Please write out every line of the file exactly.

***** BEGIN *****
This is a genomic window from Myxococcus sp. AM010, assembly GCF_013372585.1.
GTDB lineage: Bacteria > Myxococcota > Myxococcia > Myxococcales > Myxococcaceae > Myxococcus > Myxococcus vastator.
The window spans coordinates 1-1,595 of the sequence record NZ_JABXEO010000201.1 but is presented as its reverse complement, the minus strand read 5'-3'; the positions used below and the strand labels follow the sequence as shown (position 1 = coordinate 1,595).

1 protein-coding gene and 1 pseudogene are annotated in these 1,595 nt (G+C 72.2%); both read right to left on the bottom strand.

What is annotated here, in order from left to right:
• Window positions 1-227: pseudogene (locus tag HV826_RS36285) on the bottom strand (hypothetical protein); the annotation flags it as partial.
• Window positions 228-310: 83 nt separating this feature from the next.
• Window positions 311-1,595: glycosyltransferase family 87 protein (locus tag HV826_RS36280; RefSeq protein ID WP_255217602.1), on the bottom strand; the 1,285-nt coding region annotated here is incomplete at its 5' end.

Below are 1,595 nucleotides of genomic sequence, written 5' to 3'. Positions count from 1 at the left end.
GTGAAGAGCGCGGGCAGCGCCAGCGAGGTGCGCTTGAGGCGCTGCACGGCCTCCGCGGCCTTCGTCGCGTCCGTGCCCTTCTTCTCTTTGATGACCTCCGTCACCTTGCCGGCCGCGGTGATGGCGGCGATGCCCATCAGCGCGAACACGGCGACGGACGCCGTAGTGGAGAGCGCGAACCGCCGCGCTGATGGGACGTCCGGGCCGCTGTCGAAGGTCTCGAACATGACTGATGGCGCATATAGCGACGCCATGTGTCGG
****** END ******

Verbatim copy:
This is a genomic window from Myxococcus sp. AM010, assembly GCF_013372585.1.
GTDB lineage: Bacteria > Myxococcota > Myxococcia > Myxococcales > Myxococcaceae > Myxococcus > Myxococcus vastator.
The window spans coordinates 1-1,595 of the sequence record NZ_JABXEO010000201.1 but is presented as its reverse complement, the minus strand read 5'-3'; the positions used below and the strand labels follow the sequence as shown (position 1 = coordinate 1,595).

1 protein-coding gene and 1 pseudogene are annotated in these 1,595 nt (G+C 72.2%); both read right to left on the bottom strand.

What is annotated here, in order from left to right:
• Window positions 1-227: pseudogene (locus tag HV826_RS36285) on the bottom strand (hypothetical protein); the annotation flags it as partial.
• Window positions 228-310: 83 nt separating this feature from the next.
• Window positions 311-1,595: glycosyltransferase family 87 protein (locus tag HV826_RS36280; RefSeq protein ID WP_255217602.1), on the bottom strand; the 1,285-nt coding region annotated here is incomplete at its 5' end.

Below are 1,595 nucleotides of genomic sequence, written 5' to 3'. Positions count from 1 at the left end.
GTGAAGAGCGCGGGCAGCGCCAGCGAGGTGCGCTTGAGGCGCTGCACGGCCTCCGCGGCCTTCGTCGCGTCCGTGCCCTTCTTCTCTTTGATGACCTCCGTCACCTTGCCGGCCGCGGTGATGGCGGCGATGCCCATCAGCGCGAACACGGCGACGGACGCCGTAGTGGAGAGCGCGAACCGCCGCGCTGATGGGACGTCCGGGCCGCTGTCGAAGGTCTCGAACATGACTGATGGCGCATATAGCGACGCCATGTGTCGG